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Search for gun at NYC jail where Epstein died uncovered ‘ton of contraband’

Among the finds were cell phones, opioids, marijuana, synthetic weed and homemade weapons; the gun was not found during the search

Stephen Rex Brown
New York Daily News

MANHATTAN, N.Y. — Staffers responding to an alarming tip that a gun had been smuggled into the jail where Jeffrey Epstein hanged himself searched the facility and uncovered “a ton of contraband,” a source said on the sixth day of lockdown.

The new details about the reasons for the ban on attorney and family visits at the hellish Metropolitan Correctional Center emerged Tuesday, along with disturbing accounts of inmates being confined to their cells around the clock, denied showers and served only cold food.

Administrators of Manhattan Federal Court, meanwhile, scrambled to accommodate a small number of inmates whose need to visit with attorneys was deemed high-priority. New York Reps. Nydia Velazquez and Jerrold Nadler wrote a letter to the correctional center warden “to express grave concern” and demanding answers.

One source said the lockdown was due to an inmate’s claim that a correctional officer smuggled the gun into the jail. But Tyrone Covington, the president of Council of Prisons Local 3148, said that the tip did not specify how the gun got into the jail.

Jail staff “started shaking down the entire institution” after the tip came in on Thursday, the source said. Employees from other Bureau of Prisons facilities were brought in to help with the search of the 12-story jail in lower Manhattan that holds more than 700 inmates.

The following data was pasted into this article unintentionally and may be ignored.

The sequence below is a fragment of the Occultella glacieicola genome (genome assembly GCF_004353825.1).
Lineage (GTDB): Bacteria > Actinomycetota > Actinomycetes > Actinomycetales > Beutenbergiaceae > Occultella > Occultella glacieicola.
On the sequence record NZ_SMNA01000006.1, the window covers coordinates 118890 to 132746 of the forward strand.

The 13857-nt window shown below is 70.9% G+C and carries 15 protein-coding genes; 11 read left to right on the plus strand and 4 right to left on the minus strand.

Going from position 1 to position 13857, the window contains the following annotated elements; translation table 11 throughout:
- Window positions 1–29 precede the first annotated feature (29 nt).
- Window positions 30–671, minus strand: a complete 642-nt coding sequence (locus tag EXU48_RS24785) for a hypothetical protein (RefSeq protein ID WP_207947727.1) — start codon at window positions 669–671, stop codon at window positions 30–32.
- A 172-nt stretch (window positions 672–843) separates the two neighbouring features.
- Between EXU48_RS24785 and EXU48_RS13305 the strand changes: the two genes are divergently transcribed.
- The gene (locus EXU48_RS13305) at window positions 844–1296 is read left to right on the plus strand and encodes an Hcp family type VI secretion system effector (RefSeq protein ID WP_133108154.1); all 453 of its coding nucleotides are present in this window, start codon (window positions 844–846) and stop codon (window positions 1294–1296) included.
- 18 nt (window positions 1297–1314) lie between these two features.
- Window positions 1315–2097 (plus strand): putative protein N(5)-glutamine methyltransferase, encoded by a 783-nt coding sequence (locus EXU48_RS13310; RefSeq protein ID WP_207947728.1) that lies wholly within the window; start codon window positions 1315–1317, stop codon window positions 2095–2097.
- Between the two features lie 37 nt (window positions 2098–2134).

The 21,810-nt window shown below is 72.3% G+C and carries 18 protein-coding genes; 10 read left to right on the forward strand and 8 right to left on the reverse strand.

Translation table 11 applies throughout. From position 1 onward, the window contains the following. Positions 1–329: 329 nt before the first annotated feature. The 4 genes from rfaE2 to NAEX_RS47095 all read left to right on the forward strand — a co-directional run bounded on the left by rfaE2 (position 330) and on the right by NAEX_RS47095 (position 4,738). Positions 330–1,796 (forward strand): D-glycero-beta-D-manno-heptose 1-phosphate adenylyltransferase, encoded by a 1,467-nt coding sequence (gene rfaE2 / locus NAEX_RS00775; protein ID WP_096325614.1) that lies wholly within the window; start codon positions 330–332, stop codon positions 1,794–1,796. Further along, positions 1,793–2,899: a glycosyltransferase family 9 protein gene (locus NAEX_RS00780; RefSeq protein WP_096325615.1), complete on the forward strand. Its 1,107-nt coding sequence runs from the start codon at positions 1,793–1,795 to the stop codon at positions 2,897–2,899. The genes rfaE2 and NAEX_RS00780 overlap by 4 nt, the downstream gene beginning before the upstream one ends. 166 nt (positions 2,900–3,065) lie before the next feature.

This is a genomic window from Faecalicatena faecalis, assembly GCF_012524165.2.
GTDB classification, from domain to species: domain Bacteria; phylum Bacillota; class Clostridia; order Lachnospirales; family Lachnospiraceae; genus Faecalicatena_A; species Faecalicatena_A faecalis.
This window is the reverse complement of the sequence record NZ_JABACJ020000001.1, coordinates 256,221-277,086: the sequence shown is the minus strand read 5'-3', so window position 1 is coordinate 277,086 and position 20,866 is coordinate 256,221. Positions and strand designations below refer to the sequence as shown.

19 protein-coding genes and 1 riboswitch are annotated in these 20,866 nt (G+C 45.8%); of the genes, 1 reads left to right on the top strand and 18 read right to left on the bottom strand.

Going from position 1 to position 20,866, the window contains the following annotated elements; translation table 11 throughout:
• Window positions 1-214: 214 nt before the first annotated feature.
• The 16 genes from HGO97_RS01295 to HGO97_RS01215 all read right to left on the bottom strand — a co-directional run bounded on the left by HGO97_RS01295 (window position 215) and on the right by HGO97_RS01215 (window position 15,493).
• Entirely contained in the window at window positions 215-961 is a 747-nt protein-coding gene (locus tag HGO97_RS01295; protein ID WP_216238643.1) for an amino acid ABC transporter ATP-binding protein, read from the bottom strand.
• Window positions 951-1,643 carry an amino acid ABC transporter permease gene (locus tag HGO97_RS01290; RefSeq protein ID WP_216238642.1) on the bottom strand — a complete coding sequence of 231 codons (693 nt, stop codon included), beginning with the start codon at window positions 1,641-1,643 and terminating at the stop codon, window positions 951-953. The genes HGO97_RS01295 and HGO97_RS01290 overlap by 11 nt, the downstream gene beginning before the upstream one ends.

“They found a ton of contraband,” the source said. Among the finds were cell phones, opioids, marijuana, synthetic weed and homemade weapons, a second source said.

“They have recovered a lot of contraband in the facility,” said Covington, who declined to go into detail about what staffers found.

“Unfortunately it’s not surprising in this day and age. It’s something the federal prison system is plagued with.”

The gun, if it is in the jail, has still not been found.

“The contraband you’re describing is a constant presence at the MCC and just about any other jail. It’s certainly an important issue, but it’s no excuse for a total shutdown for six days,” said David Patton, attorney in chief of the Federal Defenders of New York. “If that were a valid excuse, the jail would never be open.”

He shared accounts from a few inmates selected for visits with attorneys at the courthouse, rather than at the jail.

“He said they’d been locked in their cells 24 hours per day since Thursday. No showers. No calls. No email. Cold food through the door. He also said it was cold in the cells at night,” one inmate told his lawyer, according to Patton.

Covington said it wasn’t true that inmates were being denied showers and hot meals. The lockdown had forced staff to take on new responsibilities, and Covington had helped cook a hot meal of pork, rice and corn for inmates earlier in the day, he said.

It was unclear when the lockdown would be lifted. A correctional officer told attorney Jenna Dabbs of Kaplan Hecker & Fink on Monday that “it’s going to be a while,” according to a letter she filed in the 2nd Circuit U.S. Court of Appeals.

“MCC has not communicated any timetable for reopening the facility,” Nadler (D-Manhattan, Brooklyn) and Velazquez (Brooklyn, Queens, Manhattan) wrote.

Chief Judge Colleen McMahon had made special accommodations for five inmates to have legal visits in the courthouse, but that was insufficient, the Federal Defenders said. They argued that hundreds of inmates’ constitutional right to an attorney and a fair, speedy trial were being violated by the lockdown.

“Given that there are approximately 700 inmates at the MCC, allowing five legal visits per day, and without the ability to review discovery, is hardly a solution to the acute Sixth Amendment harms occurring with each passing day,” Dabbs wrote.